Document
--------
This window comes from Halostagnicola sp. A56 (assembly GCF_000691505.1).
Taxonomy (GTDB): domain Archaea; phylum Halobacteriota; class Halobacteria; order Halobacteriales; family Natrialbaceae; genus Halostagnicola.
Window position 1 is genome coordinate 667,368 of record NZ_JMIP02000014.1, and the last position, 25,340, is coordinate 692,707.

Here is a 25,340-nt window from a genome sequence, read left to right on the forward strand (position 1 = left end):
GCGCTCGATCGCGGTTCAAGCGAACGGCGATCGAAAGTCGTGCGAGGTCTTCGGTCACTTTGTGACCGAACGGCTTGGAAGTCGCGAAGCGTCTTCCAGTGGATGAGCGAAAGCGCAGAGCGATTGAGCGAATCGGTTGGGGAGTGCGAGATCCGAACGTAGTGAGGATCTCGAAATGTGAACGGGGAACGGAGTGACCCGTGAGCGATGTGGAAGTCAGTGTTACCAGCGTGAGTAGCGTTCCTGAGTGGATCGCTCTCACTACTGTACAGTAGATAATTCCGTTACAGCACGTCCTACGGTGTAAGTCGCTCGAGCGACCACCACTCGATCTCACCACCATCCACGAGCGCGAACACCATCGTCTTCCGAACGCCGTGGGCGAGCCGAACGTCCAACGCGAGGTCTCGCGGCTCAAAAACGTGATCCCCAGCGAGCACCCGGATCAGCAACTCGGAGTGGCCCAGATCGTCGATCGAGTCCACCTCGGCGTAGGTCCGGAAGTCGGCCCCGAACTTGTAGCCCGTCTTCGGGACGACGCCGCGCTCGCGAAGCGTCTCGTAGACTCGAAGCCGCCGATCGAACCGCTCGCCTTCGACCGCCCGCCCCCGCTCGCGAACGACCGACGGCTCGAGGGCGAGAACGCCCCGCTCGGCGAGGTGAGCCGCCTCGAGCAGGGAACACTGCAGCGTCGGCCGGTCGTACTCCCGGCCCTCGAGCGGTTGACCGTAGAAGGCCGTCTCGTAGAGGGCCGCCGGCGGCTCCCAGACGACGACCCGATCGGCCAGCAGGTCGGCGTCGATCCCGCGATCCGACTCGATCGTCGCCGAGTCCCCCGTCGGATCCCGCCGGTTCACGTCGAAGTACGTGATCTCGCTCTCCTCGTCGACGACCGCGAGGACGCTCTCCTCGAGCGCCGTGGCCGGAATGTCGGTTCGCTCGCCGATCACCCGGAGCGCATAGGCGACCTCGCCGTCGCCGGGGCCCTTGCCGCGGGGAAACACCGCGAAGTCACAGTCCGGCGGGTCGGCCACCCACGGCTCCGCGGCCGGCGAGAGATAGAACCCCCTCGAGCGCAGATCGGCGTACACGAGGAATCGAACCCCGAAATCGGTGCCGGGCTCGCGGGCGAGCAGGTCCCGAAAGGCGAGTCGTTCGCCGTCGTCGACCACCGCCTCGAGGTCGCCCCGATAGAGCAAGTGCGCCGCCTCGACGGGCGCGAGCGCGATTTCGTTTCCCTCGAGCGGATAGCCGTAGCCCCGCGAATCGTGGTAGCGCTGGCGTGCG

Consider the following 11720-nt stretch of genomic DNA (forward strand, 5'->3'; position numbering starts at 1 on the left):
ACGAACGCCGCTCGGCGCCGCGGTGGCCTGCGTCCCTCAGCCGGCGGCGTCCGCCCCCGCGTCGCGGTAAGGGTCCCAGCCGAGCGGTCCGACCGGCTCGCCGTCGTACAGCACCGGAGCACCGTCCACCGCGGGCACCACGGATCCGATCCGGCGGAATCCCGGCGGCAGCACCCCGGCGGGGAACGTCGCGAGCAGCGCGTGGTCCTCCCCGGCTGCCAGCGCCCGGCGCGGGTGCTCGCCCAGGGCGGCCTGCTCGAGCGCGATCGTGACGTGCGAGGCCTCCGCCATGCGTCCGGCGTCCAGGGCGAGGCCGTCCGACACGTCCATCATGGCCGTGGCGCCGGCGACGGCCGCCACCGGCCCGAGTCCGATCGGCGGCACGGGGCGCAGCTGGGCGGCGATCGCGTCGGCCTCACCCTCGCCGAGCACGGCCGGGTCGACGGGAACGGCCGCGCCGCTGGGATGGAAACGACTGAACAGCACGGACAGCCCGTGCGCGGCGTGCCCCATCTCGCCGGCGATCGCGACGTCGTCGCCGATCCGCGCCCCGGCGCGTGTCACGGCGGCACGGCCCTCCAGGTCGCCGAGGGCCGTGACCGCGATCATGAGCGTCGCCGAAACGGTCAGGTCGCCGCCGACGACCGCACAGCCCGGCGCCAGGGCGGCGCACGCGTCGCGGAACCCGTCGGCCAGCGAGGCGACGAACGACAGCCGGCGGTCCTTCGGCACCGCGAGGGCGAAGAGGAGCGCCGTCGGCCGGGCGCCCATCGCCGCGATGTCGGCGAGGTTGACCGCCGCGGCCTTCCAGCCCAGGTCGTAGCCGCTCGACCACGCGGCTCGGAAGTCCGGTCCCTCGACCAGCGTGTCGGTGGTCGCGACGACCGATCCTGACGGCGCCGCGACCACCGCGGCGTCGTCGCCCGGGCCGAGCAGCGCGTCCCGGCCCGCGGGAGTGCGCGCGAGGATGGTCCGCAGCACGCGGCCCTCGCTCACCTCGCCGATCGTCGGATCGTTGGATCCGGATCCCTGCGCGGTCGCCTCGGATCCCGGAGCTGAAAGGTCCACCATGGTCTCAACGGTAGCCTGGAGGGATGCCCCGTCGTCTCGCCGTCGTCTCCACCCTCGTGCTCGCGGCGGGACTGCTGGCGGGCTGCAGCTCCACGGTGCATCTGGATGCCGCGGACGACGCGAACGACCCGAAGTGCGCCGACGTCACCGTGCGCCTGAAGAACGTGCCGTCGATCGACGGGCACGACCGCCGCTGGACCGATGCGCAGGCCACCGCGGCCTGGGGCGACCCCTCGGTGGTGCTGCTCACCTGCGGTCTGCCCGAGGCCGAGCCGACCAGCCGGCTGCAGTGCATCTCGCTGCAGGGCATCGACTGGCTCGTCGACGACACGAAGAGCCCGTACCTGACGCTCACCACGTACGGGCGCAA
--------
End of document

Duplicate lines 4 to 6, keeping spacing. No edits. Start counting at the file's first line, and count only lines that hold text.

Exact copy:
Here is a 25,340-nt window from a genome sequence, read left to right on the forward strand (position 1 = left end):
GCGCTCGATCGCGGTTCAAGCGAACGGCGATCGAAAGTCGTGCGAGGTCTTCGGTCACTTTGTGACCGAACGGCTTGGAAGTCGCGAAGCGTCTTCCAGTGGATGAGCGAAAGCGCAGAGCGATTGAGCGAATCGGTTGGGGAGTGCGAGATCCGAACGTAGTGAGGATCTCGAAATGTGAACGGGGAACGGAGTGACCCGTGAGCGATGTGGAAGTCAGTGTTACCAGCGTGAGTAGCGTTCCTGAGTGGATCGCTCTCACTACTGTACAGTAGATAATTCCGTTACAGCACGTCCTACGGTGTAAGTCGCTCGAGCGACCACCACTCGATCTCACCACCATCCACGAGCGCGAACACCATCGTCTTCCGAACGCCGTGGGCGAGCCGAACGTCCAACGCGAGGTCTCGCGGCTCAAAAACGTGATCCCCAGCGAGCACCCGGATCAGCAACTCGGAGTGGCCCAGATCGTCGATCGAGTCCACCTCGGCGTAGGTCCGGAAGTCGGCCCCGAACTTGTAGCCCGTCTTCGGGACGACGCCGCGCTCGCGAAGCGTCTCGTAGACTCGAAGCCGCCGATCGAACCGCTCGCCTTCGACCGCCCGCCCCCGCTCGCGAACGACCGACGGCTCGAGGGCGAGAACGCCCCGCTCGGCGAGGTGAGCCGCCTCGAGCAGGGAACACTGCAGCGTCGGCCGGTCGTACTCCCGGCCCTCGAGCGGTTGACCGTAGAAGGCCGTCTCGTAGAGGGCCGCCGGCGGCTCCCAGACGACGACCCGATCGGCCAGCAGGTCGGCGTCGATCCCGCGATCCGACTCGATCGTCGCCGAGTCCCCCGTCGGATCCCGCCGGTTCACGTCGAAGTACGTGATCTCGCTCTCCTCGTCGACGACCGCGAGGACGCTCTCCTCGAGCGCCGTGGCCGGAATGTCGGTTCGCTCGCCGATCACCCGGAGCGCATAGGCGACCTCGCCGTCGCCGGGGCCCTTGCCGCGGGGAAACACCGCGAAGTCACAGTCCGGCGGGTCGGCCACCCACGGCTCCGCGGCCGGCGAGAGATAGAACCCCCTCGAGCGCAGATCGGCGTACACGAGGAATCGAACCCCGAAATCGGTGCCGGGCTCGCGGGCGAGCAGGTCCCGAAAGGCGAGTCGTTCGCCGTCGTCGACCACCGCCTCGAGGTCGCCCCGATAGAGCAAGTGCGCCGCCTCGACGGGCGCGAGCGCGATTTCGTTTCCCTCGAGCGGATAGCCGTAGCCCCGCGAATCGTGGTAGCGCTGGCGTGCG

Consider the following 11720-nt stretch of genomic DNA (forward strand, 5'->3'; position numbering starts at 1 on the left):